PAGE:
A research team based out of Toronto hopes to minimize the number of patients needing hip and knee replacements in the future. CTV news feautered Dr. Nizar Mahomed, an orthopedic surgeon at Toronto’s Western Hospital, who reports his team has been one of the first of its kind to actually grow human cartilage in a laboratory using stem cells. The team is now embarking on the next stage of the study, which will see the new tissue used in animals.
The number of individuals suffering from osteoarthritis grows exponentially every year as people now live longer than ever and the incidence of arthritis increases with age. This, coupled with increasing obesity and other factors has caused osteoarthritis to become a worldwide epidemic. This team of researchers as well many others all over the world are hoping to use stem cells to treat the deterioration of cartilage in joints. “Although hip and knee replacements are a great operation….they don’t last forever and they bring risks and limitations” said Dr. Mohamed. He hopes within 5 to 10 years the new technology can be used in human patients while putting an end to joint replacement surgeries. “We’re working to put ourselves out of business,” he joked.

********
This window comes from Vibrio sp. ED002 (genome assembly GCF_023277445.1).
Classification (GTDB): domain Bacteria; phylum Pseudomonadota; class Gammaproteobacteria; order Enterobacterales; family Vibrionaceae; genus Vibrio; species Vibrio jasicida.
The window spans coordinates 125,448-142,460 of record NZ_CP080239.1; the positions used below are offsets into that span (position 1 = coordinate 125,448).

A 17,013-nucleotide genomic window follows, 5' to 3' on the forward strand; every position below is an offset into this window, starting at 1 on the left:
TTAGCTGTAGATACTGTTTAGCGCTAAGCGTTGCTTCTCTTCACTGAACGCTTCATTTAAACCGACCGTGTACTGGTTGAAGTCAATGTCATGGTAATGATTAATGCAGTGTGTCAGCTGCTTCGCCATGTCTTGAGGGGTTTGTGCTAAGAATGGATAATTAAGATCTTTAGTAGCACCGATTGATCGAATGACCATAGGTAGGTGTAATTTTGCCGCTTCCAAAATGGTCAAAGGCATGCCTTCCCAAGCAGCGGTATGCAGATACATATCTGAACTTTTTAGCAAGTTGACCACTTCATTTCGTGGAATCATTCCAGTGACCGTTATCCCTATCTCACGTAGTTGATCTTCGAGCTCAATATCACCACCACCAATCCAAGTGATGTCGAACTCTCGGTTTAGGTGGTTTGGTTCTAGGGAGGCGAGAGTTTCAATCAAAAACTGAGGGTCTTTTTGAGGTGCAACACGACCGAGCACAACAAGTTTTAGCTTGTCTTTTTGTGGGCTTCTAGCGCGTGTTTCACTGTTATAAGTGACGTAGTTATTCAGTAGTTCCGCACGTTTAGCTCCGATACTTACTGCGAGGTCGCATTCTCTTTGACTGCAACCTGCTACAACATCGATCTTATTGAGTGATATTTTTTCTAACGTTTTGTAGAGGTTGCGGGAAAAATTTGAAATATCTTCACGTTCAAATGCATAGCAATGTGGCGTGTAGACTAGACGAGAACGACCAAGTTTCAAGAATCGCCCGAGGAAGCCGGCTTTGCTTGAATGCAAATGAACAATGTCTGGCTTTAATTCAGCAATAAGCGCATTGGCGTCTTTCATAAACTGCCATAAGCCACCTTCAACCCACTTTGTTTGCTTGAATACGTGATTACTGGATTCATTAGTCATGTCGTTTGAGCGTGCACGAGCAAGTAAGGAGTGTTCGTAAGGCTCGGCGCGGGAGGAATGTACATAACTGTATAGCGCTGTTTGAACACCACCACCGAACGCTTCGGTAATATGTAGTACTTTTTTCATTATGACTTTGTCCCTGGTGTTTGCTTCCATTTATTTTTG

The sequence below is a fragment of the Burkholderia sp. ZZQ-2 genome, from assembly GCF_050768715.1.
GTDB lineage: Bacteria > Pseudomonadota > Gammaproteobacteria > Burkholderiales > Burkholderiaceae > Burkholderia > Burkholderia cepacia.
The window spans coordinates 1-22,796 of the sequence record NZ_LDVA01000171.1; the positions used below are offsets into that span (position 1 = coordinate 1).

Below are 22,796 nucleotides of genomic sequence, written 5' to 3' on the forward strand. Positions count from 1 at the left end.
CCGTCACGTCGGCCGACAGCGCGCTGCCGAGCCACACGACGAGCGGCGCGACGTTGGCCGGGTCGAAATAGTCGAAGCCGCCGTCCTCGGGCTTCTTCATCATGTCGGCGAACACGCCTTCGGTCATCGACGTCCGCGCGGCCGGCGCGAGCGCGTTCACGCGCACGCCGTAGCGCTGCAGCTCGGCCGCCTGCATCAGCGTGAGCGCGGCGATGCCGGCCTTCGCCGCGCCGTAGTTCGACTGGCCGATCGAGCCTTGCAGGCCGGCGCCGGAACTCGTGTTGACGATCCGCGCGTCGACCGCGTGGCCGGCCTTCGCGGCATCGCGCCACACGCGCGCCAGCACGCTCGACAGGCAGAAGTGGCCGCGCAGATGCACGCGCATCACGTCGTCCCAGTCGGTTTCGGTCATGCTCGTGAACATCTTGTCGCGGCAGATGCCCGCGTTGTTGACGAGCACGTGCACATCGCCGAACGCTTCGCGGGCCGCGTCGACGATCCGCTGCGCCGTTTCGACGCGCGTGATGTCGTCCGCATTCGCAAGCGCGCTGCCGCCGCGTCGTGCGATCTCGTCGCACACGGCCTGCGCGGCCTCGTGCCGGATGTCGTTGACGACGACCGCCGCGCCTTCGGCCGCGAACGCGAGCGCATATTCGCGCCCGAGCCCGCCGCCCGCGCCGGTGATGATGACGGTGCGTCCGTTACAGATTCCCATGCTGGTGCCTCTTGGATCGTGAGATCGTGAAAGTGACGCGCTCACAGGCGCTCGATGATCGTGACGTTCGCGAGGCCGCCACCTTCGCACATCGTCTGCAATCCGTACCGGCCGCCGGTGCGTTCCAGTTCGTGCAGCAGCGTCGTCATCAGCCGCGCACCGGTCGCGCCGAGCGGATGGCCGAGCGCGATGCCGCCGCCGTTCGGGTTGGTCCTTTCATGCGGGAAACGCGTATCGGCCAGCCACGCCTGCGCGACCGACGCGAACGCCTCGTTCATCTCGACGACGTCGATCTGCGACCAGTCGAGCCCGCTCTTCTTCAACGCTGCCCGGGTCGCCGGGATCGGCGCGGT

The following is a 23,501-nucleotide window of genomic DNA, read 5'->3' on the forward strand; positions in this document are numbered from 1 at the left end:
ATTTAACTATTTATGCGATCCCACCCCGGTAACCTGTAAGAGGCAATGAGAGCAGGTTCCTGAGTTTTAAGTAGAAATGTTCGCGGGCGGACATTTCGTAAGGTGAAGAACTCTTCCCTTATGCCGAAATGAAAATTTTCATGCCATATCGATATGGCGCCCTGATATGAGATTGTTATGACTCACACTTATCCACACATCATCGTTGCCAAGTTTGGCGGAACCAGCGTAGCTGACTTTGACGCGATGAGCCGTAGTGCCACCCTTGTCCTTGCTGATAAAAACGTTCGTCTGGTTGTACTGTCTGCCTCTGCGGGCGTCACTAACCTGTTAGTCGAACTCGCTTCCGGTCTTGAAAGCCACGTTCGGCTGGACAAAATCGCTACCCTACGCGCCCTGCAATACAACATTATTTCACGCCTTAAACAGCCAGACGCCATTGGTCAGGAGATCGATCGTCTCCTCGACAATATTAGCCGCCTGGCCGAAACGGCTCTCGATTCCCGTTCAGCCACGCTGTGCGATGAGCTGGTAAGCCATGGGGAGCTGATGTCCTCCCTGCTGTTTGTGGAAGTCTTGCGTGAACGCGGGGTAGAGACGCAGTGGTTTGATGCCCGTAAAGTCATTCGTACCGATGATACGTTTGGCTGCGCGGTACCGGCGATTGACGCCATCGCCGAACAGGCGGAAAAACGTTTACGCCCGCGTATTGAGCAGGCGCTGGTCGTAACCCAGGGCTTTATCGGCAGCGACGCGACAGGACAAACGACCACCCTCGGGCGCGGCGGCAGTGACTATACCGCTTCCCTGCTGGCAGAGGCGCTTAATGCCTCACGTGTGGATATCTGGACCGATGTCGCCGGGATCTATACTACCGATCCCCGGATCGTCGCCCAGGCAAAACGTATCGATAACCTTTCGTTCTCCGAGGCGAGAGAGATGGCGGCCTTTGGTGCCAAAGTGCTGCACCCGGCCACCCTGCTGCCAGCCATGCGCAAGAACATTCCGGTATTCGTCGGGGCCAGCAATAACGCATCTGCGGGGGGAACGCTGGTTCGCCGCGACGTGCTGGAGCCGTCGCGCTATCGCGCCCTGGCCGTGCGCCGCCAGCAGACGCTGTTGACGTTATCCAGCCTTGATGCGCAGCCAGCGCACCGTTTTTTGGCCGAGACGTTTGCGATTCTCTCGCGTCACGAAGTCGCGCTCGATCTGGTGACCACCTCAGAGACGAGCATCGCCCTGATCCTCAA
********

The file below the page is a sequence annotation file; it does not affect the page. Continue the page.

We’re excited to see the continued advancement of regenerative techniques being used in what was once thought to be treatable only with surgery. In addition to platelet rich plasma (PRP), the doctors of the Orthohealing Center are proud to offer Bone Marrow Concentrate Regenerative injections for advanced cases of osteoarthritis when other treatment options such as cortisone or viscosupplement injections (Synvisc, Euflexxa, Orthovisc, and Supartz) have failed.